• SSL doesn't help against lookalike domain names. Of course, anyone with eyes and abrain ought to be able to spot that, but most people need something a little more blatant.
  • phishing (Score:4, Interesting)

    by ajs318 (655362) <sd_resp2.earthshod@co@uk> on Tuesday August 17, 2004 @12:49PM (#9992504)
    Most of the scam e-mails don't render properly in KMail -- which is what I mostly use -- anyway. But if they did, I'd probably go ahead and fill in a whole bunch of bogus details anyway. Can't be too hard to write a script that does a HTTP GET on the site URL, then submits random data. Preferably plausible data ..... maybe we could borrow the spammers' trick of picking words that seem to go together? And, of course, credit card numbers that pass The Test ..... not difficult, you just generate a 15 digit random string, and calculate the check digit.

    IMHO the only thing missing from KMail is the ability to turn on and off off HTML rendering and image loading on a folder-by-folder basis (so I can view known "ham" e-mail in the format it was sent; but my brain already renders HTML so well that <em>this looks a bit slanty</em>).
  • First step (Score:5, Informative)

    by bigberk (547360) <bigberk@users.pc9.org> on Tuesday August 17, 2004 @12:56PM (#9992600)

    The first step is obviously to check the headers of an email you receive. Just see who sent you the damn thing (from Received headers). Was it actually an IP belonging to .paypal.com? This is easy to check using 'whois'. If the whois lookup shows the IP delivering you the email is from the company you expect (VISA, Paypal, Ebay) then it's fine.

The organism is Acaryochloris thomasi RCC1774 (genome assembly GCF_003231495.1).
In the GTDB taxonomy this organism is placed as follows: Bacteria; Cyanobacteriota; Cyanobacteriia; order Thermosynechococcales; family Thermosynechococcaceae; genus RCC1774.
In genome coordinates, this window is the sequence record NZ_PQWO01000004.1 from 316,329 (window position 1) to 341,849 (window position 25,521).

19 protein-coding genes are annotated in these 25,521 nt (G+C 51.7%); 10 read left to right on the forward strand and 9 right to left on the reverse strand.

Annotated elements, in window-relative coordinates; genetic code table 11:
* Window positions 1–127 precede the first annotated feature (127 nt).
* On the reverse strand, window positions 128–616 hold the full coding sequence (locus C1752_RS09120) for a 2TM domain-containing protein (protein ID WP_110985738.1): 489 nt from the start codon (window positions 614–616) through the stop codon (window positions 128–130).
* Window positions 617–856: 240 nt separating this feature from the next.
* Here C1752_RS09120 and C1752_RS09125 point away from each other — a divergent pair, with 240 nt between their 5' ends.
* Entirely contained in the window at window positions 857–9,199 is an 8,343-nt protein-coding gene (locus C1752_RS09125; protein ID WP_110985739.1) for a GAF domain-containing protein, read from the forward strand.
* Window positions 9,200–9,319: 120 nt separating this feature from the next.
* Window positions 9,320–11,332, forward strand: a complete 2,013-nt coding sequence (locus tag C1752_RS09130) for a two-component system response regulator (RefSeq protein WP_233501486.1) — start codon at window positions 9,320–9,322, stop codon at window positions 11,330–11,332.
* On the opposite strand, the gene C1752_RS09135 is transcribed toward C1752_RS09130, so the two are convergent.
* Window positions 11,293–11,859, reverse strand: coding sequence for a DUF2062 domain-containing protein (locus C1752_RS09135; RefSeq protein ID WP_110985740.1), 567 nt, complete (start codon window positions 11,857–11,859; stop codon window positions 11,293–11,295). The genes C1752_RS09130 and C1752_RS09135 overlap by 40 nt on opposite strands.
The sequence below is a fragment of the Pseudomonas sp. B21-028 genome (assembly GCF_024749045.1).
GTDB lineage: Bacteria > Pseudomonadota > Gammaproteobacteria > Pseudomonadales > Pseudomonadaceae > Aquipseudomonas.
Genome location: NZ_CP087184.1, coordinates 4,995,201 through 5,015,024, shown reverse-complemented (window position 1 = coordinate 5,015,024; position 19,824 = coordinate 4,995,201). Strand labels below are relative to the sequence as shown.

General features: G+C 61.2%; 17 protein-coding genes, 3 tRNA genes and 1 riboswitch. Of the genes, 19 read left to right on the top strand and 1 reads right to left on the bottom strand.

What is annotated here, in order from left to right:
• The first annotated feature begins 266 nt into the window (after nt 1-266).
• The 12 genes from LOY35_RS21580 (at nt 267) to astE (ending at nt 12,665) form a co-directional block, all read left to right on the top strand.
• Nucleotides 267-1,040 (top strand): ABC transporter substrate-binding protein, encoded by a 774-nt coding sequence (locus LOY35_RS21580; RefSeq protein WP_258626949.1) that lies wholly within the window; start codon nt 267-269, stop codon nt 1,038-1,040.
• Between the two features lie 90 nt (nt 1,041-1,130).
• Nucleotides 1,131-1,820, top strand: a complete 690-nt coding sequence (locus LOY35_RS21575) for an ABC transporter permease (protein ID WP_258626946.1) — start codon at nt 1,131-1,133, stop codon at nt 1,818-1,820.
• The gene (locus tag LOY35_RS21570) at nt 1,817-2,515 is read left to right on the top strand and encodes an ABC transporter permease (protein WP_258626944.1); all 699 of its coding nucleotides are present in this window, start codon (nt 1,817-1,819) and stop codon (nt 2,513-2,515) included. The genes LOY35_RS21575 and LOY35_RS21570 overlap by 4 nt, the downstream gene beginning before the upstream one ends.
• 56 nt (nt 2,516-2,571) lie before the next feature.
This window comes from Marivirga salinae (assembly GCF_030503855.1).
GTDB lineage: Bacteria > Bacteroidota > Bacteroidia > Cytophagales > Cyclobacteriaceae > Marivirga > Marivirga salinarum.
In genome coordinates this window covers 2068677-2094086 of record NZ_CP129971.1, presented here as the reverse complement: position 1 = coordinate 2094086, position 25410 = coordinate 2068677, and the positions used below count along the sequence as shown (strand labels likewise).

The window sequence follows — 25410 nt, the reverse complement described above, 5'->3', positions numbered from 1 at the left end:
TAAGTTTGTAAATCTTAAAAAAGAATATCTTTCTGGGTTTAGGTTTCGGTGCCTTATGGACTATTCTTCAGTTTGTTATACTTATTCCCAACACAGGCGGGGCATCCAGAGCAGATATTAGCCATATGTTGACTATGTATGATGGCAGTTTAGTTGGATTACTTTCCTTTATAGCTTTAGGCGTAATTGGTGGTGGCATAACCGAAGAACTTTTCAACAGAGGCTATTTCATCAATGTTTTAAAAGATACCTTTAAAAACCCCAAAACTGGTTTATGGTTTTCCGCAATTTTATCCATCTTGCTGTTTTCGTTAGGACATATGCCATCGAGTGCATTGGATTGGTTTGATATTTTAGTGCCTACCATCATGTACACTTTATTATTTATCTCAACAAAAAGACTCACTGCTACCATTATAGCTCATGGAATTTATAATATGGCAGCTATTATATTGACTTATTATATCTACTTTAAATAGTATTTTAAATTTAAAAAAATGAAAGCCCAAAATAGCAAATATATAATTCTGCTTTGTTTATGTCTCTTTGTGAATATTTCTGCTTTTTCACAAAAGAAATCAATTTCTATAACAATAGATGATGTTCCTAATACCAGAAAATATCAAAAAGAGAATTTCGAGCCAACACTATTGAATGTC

OK, how about an example. Take this US Bank phishing scam, here are the Received headers:

    Received: by mail.pc9.org (Postfix, from userid 82)
    id 2E7E6AC1B; Tue, 17 Aug 2004 07:13:50 -0700 (PDT)
    Received: from usbank.com (unknown [211.209.208.87])
    by mail.pc9.org (Postfix) with SMTP id BCF24AC03
    for <bigberk@users.pc9.org>; Tue, 17 Aug 2004 07:13:47 -0700 (PDT)
    Received: from 0.212.252.18 by 211.209.208.87; Tue, 17 Aug 2004 09:08:18 -0600

    The first Received hop is my ISP. The second Received hop is the only important one; it describes the connecting host. Note that the host here pretended to be usbank.com but that name is a sender-supplied ID; it's worthless. What you're looking for is the IP address between square brackets, which can not be forged. Now just check 211.209.208.87 using whois

    $ whois 211.209.208.87
    ...
    [ Organization Information ]
    Organization ID : ORG3930
    Org Name : Hanaro Telecom Inc.
    State : SEOUL
    Address : Shindongah Bldg., 43 Taepyeongno2-Ga Jung-Gu
    Zip Code : 100-733
    ...

    See, easy. This email came from Korea, not US Bank. It's a scam!